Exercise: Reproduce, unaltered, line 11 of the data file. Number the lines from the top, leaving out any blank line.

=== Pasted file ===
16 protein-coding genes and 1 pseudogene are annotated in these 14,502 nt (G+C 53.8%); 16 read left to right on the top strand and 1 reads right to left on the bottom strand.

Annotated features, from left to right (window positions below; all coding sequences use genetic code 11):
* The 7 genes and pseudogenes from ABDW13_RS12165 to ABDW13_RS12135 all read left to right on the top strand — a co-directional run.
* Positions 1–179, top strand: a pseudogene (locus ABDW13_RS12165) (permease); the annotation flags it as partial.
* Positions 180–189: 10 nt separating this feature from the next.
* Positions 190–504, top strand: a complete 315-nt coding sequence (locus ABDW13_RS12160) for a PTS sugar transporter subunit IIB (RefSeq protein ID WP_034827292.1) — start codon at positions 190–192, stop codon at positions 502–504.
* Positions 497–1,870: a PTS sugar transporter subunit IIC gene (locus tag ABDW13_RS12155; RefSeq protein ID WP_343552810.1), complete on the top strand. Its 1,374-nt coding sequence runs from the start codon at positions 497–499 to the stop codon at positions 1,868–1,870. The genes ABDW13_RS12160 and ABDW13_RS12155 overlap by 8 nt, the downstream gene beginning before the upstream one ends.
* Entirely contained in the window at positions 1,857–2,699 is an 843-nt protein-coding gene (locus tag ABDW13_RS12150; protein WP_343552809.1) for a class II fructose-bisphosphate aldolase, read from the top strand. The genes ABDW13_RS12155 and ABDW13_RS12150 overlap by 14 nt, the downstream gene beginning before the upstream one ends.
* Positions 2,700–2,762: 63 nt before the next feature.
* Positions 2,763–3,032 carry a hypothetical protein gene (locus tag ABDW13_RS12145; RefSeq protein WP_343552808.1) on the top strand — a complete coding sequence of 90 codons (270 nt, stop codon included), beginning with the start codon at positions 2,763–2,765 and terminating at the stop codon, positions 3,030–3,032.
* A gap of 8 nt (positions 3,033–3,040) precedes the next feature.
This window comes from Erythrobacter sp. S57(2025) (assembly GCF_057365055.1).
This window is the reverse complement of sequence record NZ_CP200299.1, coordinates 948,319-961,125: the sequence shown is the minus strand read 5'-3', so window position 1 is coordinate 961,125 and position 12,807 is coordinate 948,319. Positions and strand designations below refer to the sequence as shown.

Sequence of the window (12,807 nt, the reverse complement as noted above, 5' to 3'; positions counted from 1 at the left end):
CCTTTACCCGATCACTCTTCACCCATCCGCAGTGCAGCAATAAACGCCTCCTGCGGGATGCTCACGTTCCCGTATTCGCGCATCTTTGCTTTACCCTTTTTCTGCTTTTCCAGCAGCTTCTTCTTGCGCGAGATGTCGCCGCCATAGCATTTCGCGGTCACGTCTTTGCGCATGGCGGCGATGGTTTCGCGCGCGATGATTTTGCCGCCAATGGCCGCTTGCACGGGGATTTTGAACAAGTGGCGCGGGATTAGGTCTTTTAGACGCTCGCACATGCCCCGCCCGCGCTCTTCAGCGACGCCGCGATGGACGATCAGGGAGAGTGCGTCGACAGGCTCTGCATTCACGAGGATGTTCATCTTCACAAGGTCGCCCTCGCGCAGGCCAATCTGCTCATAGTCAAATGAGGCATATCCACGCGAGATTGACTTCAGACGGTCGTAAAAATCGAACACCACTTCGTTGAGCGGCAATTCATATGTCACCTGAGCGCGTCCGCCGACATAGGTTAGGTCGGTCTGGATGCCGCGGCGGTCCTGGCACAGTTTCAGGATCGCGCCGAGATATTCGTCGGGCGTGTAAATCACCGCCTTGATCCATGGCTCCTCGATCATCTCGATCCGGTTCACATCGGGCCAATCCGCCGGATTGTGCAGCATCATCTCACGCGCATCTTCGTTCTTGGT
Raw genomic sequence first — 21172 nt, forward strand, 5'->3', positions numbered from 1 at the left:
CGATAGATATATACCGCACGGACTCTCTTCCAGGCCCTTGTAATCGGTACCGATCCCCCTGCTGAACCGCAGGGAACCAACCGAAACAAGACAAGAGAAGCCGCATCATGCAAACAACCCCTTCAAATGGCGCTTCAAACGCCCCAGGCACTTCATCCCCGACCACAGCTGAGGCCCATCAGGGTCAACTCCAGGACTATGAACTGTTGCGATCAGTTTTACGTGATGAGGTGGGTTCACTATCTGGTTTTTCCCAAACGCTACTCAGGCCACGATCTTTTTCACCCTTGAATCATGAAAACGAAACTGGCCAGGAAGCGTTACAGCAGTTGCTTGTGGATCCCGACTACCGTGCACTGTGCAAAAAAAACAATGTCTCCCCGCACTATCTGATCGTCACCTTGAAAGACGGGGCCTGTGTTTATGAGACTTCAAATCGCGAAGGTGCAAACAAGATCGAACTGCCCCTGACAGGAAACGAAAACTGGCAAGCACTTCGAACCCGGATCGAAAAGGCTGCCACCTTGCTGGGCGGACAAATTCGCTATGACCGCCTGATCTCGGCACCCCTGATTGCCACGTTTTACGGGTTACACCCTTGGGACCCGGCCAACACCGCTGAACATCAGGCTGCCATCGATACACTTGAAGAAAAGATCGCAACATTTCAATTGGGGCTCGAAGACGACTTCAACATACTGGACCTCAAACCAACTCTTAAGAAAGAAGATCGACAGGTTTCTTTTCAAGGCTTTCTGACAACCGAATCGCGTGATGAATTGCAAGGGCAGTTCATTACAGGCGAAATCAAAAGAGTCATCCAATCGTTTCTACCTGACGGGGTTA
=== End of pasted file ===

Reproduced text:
* A gap of 8 nt (positions 3,033–3,040) precedes the next feature.